You seem surprized; but I am too well informed of your connection. However, Madam, I did not mean to upbraid, or intrude upon you, now. I came here only to see my sister, and have but a short time to spare to her, from a very par|ticular and pressing engagement.
Be your engagements what they may, Sir, I have a right to expect you should explain the meaning of your present conduct towards me, as far at least as it respects my character.
You speak, Madam, as if you thought you still retained the power you once had over me; but you have forfeited it, and I am no longer now the dupe of my own weakness, or of your deceit.
O Ramsay, how have I deserved this treatment?
(I cannot bear her tears.
I do not comprehend you, Sir. What engagements have I entered into, inconsistent with that preference I had too hastily, I fear, confessed for you?
The ties of hearts like mine are formed by honour only, Madam, nor could I ever take advantage of a woman's fondness to hurt her inno|cence, or wound her fame. Lord Seaton is a more modern kind of lover, Madam.
Lord Seaton again! What can you mean by him? Is he not married, Sir?
For his unhappy lady's sake, as well as yours, I would he were not. The woman I once loved might then have had some excuse.
I can sustain this injury no longer—Have you not known me from my earliest youth?
No, Madam, 'tis plain I did not. My fond imagination had indeed conceived a fair idea from Miss Melville's form—a heart replete with honour, love and constancy! virtues too seldom found in your frail sex, and it was vanity in me to hope I should engross so rare a treasure.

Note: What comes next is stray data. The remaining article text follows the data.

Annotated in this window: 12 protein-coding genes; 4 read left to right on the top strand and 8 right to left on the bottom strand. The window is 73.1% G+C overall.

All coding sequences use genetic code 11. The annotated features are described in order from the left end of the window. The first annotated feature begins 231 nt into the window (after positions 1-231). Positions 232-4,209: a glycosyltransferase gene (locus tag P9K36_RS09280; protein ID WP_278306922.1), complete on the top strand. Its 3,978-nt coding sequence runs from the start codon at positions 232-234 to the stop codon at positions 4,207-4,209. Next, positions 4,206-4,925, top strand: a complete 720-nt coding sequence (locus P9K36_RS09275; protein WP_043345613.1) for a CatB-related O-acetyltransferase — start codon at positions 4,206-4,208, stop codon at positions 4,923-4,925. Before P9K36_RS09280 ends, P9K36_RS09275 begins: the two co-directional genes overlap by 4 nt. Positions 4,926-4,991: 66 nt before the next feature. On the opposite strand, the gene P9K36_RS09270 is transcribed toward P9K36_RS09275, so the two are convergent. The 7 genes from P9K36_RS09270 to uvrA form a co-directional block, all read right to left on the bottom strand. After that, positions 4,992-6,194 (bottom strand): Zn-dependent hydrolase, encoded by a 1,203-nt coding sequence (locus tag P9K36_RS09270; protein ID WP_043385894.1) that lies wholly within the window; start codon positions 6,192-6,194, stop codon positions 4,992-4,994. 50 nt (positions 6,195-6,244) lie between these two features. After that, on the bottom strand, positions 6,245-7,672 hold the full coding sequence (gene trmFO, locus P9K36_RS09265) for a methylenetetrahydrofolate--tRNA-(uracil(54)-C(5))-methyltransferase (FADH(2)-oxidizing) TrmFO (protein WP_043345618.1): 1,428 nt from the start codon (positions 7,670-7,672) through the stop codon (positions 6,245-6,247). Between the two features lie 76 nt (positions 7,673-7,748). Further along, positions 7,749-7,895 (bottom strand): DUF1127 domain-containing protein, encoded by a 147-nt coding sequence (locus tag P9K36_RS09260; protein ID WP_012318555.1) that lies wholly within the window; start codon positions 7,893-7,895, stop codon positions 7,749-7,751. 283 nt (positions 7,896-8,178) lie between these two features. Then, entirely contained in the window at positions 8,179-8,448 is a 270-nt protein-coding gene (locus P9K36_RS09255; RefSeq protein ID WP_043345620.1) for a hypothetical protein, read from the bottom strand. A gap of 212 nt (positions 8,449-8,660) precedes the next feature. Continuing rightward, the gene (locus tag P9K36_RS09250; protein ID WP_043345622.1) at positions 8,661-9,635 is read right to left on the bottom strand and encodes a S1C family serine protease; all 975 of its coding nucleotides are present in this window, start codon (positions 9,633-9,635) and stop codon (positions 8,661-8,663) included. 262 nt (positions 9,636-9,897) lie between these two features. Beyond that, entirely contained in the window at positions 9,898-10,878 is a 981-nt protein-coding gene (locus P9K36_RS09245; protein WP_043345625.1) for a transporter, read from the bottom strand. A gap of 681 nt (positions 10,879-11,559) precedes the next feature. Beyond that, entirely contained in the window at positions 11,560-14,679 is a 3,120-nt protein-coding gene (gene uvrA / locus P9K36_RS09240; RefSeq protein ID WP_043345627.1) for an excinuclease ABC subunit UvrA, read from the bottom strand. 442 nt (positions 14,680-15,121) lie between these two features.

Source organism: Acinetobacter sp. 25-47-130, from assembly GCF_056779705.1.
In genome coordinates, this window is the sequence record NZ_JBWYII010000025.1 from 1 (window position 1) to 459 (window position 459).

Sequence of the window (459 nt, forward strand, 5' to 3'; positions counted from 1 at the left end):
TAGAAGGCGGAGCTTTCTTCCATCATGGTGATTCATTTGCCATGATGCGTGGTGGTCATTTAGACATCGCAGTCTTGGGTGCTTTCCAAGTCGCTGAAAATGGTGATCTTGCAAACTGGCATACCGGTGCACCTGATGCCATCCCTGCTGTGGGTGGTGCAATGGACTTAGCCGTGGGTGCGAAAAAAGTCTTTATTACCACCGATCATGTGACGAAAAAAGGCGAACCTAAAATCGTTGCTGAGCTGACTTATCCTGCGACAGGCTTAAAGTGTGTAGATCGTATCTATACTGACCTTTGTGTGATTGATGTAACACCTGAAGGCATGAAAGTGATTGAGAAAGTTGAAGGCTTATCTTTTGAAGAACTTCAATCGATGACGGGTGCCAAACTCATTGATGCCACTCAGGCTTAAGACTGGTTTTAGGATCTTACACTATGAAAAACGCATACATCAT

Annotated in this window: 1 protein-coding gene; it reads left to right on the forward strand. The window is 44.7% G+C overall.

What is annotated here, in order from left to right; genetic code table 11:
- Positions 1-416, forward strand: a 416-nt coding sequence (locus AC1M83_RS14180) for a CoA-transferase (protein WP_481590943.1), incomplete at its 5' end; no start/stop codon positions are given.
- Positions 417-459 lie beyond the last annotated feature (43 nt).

What have I done to forfeit your opi|nion? But I will condescend to waive the pride of injured virtue, and tell you, Sir, that you are much deceived.
I have been so, I own, but the delirium's fled. My time is precious, now—I came hither on other purpose, Madam, and neither thought, or wished to have met you here.
Can it be possible the time should come, when Ramsay should not wish to see me!
Too many hours have I, alas, devoted to the fond impatience of seeing her I loved.—'Twas the reward I promised to myself, for toil, for dan|ger, for the still greater pangs of absence—and how have you repaid my anxious hope!
If the most constant, unabated tender|ness and esteem could have repaid the sufferings you pretend, I should not now be deemed your debtor; nor would a lover, such as you would seem, have listened to a tale invented by some fiend to blast my honour. O Ramsay! 'tis now, alas, too plain, you never loved.
(I know not what to think—she speaks with confidence, and looks with innocence—yet Lady Seaton surely could not invent a falshood. Perhaps I have been too rash; and yet I have not time to repair my error, now. My honour is else|where too far engaged, at present, and the time draws near.
What do you say? If ever we should meet! Do not distract me, Sir—you must not leave me till this riddle is explained, and you con|vinced both of my truth and love.
You must excuse me, Madam, for the present. Tho' 'tis a subject of the dearest im|port, I cannot now attend the explication.